Undeterred, Texas launched a new, entirely state-funded Women's Health Program in January of this year, and so far it has seen its service numbers plummet without the involvement of Planned Parenthood, which historically saw about half of all Women's Health Program patients.

According to preliminary data provided by the Texas HHSC, current enrollment in TWHP is estimated to be about 97,000 clients, the lowest number of enrollees since September 2009, when the program was just two-and-a-half years old. This July, the TWHP counted over 10,000 fewer enrollees than it did in the same month last year. Add this to the fact that, according to the University of Texas' Texas Policy Evaluation Project (TPEP), more than 60 family planning clinics in Texas—most of which were not Planned Parenthood facilities—have closed since 2011 due to family planning funding cuts, and it's clear that there's a serious, and growing, hole in Texas' reproductive health safety net.

And yet the state says that if fewer and fewer low-income Texans are receiving publicly funded reproductive health care, it must be because women don't want to change doctors. Considering the very real logistical, physical, and emotional challenges women face now that they have been forced by the state government to find new reproductive health providers, the HHSC's statement seems an egregious simplification of a deeply complex and personal issue.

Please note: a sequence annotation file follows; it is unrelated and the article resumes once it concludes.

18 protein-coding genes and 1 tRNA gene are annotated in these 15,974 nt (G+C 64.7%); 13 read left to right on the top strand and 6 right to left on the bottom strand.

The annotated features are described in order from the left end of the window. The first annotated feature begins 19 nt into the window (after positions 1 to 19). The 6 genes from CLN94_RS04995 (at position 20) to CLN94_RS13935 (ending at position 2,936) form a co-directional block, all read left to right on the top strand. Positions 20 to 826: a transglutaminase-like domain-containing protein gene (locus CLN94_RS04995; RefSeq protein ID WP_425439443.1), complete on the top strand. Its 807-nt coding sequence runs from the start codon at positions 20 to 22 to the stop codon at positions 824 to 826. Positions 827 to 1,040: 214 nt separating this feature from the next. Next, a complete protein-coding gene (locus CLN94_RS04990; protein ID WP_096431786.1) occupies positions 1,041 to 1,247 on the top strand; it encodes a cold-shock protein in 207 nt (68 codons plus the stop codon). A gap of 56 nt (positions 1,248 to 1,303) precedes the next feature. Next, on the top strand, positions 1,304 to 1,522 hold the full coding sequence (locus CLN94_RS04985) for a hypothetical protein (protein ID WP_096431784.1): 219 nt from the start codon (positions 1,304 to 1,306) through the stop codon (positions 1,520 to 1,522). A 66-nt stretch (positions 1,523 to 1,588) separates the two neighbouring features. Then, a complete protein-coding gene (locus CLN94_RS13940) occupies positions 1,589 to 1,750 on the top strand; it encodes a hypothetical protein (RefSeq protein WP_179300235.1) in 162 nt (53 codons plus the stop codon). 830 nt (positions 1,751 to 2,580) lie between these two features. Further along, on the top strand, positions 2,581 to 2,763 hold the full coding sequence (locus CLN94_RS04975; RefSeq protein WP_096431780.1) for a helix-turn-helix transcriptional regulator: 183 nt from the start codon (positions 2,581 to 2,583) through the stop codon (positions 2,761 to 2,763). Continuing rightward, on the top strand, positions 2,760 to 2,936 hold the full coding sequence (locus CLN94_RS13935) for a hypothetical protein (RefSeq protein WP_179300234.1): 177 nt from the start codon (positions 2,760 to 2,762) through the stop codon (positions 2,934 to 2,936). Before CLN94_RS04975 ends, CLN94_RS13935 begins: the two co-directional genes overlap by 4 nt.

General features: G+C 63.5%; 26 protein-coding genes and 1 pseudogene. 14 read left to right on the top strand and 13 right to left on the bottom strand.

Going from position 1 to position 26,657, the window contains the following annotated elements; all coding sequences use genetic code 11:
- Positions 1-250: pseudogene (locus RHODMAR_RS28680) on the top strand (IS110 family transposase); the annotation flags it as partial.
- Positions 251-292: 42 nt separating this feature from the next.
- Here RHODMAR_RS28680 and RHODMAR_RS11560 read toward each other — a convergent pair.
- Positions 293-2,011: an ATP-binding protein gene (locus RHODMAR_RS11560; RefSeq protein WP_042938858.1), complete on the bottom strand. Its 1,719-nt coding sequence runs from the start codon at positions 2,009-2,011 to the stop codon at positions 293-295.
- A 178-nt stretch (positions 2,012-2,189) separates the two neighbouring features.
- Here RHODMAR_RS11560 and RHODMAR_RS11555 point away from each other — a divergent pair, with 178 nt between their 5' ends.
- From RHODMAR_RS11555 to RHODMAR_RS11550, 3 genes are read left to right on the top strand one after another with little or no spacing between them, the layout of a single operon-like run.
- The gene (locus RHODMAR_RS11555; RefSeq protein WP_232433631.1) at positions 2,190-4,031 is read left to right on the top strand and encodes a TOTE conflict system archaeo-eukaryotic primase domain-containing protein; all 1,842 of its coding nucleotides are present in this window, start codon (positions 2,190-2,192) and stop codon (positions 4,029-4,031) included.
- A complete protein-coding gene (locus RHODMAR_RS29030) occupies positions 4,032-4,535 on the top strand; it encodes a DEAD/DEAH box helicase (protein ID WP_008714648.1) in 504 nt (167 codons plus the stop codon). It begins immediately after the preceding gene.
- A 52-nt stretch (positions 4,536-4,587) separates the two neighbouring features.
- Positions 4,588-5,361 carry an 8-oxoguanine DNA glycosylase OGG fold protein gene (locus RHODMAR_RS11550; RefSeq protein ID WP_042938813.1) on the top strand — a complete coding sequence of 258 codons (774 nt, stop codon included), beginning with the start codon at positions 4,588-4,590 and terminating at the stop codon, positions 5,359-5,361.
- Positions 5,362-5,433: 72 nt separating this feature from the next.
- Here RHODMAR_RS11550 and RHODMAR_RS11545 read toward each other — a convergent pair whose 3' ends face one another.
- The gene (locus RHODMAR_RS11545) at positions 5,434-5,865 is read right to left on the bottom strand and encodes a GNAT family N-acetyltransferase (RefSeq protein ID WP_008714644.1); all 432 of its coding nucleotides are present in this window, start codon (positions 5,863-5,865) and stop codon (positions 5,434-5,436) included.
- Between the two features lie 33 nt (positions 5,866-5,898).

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Written by Tara Murtha for RH Reality Check. This diary is cross-posted; commenters wishing to engage directly with the author should do so at the original post.

The recent announcement that actress Jenny McCarthy is replacing Elisabeth Hasselbeck on the popular ABC morning talk show The View has sparked an intense wave of backlash.

The problem is that after McCarthy's son was diagnosed with autism, she became convinced it was because of the measles, mumps, and rubella (MMR) vaccine, and over the last several years she has reinvented herself as the leading celebrity voice of the anti-vaccine movement. Although the study that originally sparked the MMR vaccine-childhood autism panic has since been completely discredited, many parents have stopped vaccinating their children, in part because of anti-vaccine advocacy carried out by McCarthy and others. As a result, measles cases have spiked in recent years.